TORONTO – Online dating can open new doors for singles looking for a chance at finding love, but dangerous risks can sometimes exist on the other side of the screen.
An Edmonton woman shared her story with Global News on the condition of anonymity.
Friends encouraged her to try online dating websites in the winter of 2012.
“My friend was actually the one who signed me up to all these different sites,” she said. “She wanted me to find the right person, she was very detailed in what I was looking for and what kind of person I wanted.”
She met a man on the popular dating website Plenty of Fish. After chatting online for two weeks, she decided to give him a shot at a date. The woman said she was confident in choosing a public location at a local outdoor festival.
“I figured – yes – we can meet for coffee that seems safe enough.”
After grabbing hot chocolates, he asked her to join him in his car to warm up.
“It was really cold -30 or something… It was logical,” she said.
Trudeau says assisted dying offers to veterans ‘unacceptable’ as cases mount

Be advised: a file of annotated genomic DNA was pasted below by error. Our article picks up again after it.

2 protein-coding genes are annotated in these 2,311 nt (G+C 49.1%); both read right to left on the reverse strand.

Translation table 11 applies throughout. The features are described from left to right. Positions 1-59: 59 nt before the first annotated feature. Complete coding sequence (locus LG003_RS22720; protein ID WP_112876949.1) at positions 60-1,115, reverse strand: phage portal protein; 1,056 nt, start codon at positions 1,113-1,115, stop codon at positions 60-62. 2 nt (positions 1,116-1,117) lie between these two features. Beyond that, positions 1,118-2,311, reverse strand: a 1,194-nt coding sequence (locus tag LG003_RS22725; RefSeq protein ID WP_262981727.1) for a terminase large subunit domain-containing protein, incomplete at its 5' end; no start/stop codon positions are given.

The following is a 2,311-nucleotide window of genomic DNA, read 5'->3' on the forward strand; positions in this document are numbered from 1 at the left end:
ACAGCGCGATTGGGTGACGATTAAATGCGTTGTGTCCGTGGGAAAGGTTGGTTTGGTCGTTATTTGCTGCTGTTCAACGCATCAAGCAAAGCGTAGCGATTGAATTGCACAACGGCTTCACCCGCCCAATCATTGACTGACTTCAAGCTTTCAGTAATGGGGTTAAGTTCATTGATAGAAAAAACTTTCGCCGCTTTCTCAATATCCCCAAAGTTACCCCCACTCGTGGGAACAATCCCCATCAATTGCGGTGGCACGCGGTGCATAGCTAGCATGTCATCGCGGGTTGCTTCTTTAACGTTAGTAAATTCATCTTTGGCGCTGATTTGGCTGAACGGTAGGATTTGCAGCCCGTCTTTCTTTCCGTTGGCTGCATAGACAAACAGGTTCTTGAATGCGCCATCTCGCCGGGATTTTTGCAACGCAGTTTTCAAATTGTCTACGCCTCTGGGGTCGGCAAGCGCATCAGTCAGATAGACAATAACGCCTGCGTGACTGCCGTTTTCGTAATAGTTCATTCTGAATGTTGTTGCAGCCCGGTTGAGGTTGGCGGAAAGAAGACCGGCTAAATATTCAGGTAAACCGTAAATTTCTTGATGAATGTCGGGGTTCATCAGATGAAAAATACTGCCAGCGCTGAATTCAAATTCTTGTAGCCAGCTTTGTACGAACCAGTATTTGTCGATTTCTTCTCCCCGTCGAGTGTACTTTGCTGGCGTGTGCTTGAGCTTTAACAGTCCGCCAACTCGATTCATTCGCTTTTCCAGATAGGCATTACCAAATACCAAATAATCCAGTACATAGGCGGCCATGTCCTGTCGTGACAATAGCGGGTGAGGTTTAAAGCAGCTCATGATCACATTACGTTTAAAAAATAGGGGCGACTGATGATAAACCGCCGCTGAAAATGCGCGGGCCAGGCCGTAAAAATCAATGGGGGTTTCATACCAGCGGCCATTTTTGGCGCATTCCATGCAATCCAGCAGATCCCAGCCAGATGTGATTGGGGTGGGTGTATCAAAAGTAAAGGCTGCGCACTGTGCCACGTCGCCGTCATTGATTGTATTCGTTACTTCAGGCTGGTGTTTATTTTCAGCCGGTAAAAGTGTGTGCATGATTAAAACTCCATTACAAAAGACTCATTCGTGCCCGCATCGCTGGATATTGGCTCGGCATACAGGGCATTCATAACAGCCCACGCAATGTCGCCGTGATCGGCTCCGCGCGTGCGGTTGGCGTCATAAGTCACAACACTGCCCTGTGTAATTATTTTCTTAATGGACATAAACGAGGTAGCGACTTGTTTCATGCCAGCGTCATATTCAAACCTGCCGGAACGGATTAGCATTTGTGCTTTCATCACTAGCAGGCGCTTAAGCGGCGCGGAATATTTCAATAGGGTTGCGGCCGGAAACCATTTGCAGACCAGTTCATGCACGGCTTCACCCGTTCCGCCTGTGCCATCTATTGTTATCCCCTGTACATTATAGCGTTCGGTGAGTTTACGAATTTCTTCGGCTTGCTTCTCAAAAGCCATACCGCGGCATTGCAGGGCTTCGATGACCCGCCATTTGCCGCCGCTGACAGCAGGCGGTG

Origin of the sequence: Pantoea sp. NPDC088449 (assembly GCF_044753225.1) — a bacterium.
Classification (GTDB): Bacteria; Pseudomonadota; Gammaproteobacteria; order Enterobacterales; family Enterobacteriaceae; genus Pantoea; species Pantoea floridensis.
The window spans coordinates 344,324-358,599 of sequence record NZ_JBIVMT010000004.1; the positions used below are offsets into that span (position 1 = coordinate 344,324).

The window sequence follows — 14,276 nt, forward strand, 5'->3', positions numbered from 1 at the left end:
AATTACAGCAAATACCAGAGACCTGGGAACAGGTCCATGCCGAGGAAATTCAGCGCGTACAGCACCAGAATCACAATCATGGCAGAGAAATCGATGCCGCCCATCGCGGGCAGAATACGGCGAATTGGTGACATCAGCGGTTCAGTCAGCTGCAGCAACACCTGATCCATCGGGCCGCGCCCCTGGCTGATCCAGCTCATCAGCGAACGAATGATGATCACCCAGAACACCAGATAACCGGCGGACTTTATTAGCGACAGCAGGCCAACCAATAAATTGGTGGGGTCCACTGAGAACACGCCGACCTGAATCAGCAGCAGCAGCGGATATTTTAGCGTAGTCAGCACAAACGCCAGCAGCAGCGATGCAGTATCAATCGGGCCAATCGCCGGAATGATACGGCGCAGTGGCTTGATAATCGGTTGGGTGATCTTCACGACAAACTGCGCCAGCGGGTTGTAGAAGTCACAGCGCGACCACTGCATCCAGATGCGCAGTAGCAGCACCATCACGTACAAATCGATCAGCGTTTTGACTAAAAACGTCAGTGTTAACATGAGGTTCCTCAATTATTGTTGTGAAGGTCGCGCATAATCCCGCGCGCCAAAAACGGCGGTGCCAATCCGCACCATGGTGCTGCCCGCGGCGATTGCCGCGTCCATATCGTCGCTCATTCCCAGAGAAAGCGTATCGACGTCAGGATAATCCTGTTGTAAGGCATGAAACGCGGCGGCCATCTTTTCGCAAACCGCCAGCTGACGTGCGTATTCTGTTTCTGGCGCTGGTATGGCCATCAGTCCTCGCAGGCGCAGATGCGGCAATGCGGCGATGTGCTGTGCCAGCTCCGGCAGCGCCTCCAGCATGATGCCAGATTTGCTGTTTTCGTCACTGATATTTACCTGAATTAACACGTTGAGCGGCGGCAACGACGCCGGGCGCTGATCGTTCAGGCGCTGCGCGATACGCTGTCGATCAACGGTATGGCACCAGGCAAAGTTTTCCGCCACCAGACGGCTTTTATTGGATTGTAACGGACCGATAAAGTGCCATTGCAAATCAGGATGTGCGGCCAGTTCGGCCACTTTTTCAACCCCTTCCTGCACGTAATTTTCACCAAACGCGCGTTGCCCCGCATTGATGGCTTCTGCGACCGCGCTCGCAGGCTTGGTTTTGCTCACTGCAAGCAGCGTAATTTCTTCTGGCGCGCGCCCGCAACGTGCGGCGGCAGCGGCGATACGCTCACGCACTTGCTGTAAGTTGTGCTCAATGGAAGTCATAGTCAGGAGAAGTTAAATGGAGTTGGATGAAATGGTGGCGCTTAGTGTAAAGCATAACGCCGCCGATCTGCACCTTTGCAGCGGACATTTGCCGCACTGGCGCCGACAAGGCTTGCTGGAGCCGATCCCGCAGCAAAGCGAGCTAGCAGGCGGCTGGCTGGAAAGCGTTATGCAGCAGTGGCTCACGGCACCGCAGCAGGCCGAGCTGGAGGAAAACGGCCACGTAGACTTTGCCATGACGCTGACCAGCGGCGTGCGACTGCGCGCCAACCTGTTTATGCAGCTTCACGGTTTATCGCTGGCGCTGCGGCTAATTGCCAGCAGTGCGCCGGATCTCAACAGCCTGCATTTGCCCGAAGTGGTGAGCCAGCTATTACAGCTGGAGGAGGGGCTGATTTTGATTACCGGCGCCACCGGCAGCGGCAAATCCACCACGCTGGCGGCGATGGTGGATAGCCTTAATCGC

Prince William and Kate Middleton booed while attending Boston Celtics game
The date then took a horrible turn.
“We were talking for a little bit and all of a sudden he was fumbling around with clothing and all of a sudden I kept saying no.”
“At the end he had said very clearly that I was not a virgin anymore.”
The woman says the man manipulated her by saying he shared common interests like her Christian faith.
Plenty of Fish refused to comment on the incident, or go into detail on the sites protocols on sexual assault.
Retired Toronto Police sex crimes detective, Suzanne Kernohan says online dating provides a new hunting ground for sexual predators.
“Don’t be afraid to sit down at the table and say, ‘okay this might sound silly but I don’t know who you are can I have a look at your driver’s license?’” Kernohan said.
Earlier this month Toronto Police issued a release urging the public to exercise caution when using online dating sites.
Const. Jenniferjit Sidhu says be extra careful when sending photos or attachments.
“If you send any photographs to the person that you’ve met online make sure the geo-tagging is taken off,” said Sidhu.
The Edmonton woman who reached out to Global News she is hoping her story will reach other women.
“It makes me angry that somebody can take something from someone even if you weren’t a virgin, they can take something from you without your permission and violate you in such a way that it goes right to your soul… It changes you in a lot of ways and touches parts of your personality and you are not the same anymore and you feel broken.”